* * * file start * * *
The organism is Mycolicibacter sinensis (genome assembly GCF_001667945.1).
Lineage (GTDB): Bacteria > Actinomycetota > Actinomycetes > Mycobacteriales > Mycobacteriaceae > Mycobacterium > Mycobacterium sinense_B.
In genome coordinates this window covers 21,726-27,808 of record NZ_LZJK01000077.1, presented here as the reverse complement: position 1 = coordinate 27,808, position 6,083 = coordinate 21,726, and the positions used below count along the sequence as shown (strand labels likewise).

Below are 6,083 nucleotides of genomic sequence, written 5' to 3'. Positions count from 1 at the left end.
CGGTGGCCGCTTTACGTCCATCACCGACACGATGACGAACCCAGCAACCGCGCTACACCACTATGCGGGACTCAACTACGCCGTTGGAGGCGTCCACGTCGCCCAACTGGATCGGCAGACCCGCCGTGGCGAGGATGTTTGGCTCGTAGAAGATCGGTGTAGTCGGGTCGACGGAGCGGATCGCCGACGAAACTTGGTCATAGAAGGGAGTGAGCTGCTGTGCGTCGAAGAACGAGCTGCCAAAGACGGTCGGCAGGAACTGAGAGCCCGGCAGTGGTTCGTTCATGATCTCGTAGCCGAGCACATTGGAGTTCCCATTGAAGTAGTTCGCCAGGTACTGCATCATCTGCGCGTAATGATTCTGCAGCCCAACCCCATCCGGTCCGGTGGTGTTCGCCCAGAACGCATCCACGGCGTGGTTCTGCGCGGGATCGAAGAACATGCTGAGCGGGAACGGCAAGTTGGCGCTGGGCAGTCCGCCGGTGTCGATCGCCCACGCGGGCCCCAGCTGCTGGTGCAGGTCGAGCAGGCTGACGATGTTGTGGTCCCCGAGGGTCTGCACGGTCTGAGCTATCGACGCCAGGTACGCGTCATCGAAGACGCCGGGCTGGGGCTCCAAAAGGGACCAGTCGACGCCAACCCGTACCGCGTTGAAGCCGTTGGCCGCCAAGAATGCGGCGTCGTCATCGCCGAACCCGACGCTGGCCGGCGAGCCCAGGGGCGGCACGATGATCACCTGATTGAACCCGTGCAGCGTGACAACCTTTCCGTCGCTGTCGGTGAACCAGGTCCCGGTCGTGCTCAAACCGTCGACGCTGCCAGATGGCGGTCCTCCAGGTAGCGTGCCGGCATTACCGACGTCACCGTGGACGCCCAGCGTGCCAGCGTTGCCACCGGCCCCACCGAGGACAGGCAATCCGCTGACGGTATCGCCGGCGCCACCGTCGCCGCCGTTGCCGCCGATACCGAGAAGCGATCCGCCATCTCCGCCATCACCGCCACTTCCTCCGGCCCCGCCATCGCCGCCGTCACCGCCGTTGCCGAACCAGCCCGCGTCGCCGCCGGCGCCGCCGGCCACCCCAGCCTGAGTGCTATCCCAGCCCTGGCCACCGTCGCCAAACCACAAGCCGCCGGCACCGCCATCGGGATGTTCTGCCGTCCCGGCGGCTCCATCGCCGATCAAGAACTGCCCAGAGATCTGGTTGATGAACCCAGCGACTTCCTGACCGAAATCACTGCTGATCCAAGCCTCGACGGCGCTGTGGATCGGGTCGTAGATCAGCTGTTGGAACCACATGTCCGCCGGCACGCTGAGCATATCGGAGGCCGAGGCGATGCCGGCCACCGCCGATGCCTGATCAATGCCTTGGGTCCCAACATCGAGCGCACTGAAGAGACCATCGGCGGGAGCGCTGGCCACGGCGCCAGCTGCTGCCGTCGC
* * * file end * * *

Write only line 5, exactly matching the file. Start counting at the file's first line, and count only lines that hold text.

CGGTGGCCGCTTTACGTCCATCACCGACACGATGACGAACCCAGCAACCGCGCTACACCACTATGCGGGACTCAACTACGCCGTTGGAGGCGTCCACGTCGCCCAACTGGATCGGCAGACCCGCCGTGGCGAGGATGTTTGGCTCGTAGAAGATCGGTGTAGTCGGGTCGACGGAGCGGATCGCCGACGAAACTTGGTCATAGAAGGGAGTGAGCTGCTGTGCGTCGAAGAACGAGCTGCCAAAGACGGTCGGCAGGAACTGAGAGCCCGGCAGTGGTTCGTTCATGATCTCGTAGCCGAGCACATTGGAGTTCCCATTGAAGTAGTTCGCCAGGTACTGCATCATCTGCGCGTAATGATTCTGCAGCCCAACCCCATCCGGTCCGGTGGTGTTCGCCCAGAACGCATCCACGGCGTGGTTCTGCGCGGGATCGAAGAACATGCTGAGCGGGAACGGCAAGTTGGCGCTGGGCAGTCCGCCGGTGTCGATCGCCCACGCGGGCCCCAGCTGCTGGTGCAGGTCGAGCAGGCTGACGATGTTGTGGTCCCCGAGGGTCTGCACGGTCTGAGCTATCGACGCCAGGTACGCGTCATCGAAGACGCCGGGCTGGGGCTCCAAAAGGGACCAGTCGACGCCAACCCGTACCGCGTTGAAGCCGTTGGCCGCCAAGAATGCGGCGTCGTCATCGCCGAACCCGACGCTGGCCGGCGAGCCCAGGGGCGGCACGATGATCACCTGATTGAACCCGTGCAGCGTGACAACCTTTCCGTCGCTGTCGGTGAACCAGGTCCCGGTCGTGCTCAAACCGTCGACGCTGCCAGATGGCGGTCCTCCAGGTAGCGTGCCGGCATTACCGACGTCACCGTGGACGCCCAGCGTGCCAGCGTTGCCACCGGCCCCACCGAGGACAGGCAATCCGCTGACGGTATCGCCGGCGCCACCGTCGCCGCCGTTGCCGCCGATACCGAGAAGCGATCCGCCATCTCCGCCATCACCGCCACTTCCTCCGGCCCCGCCATCGCCGCCGTCACCGCCGTTGCCGAACCAGCCCGCGTCGCCGCCGGCGCCGCCGGCCACCCCAGCCTGAGTGCTATCCCAGCCCTGGCCACCGTCGCCAAACCACAAGCCGCCGGCACCGCCATCGGGATGTTCTGCCGTCCCGGCGGCTCCATCGCCGATCAAGAACTGCCCAGAGATCTGGTTGATGAACCCAGCGACTTCCTGACCGAAATCACTGCTGATCCAAGCCTCGACGGCGCTGTGGATCGGGTCGTAGATCAGCTGTTGGAACCACATGTCCGCCGGCACGCTGAGCATATCGGAGGCCGAGGCGATGCCGGCCACCGCCGATGCCTGATCAATGCCTTGGGTCCCAACATCGAGCGCACTGAAGAGACCATCGGCGGGAGCGCTGGCCACGGCGCCAGCTGCTGCCGTCGC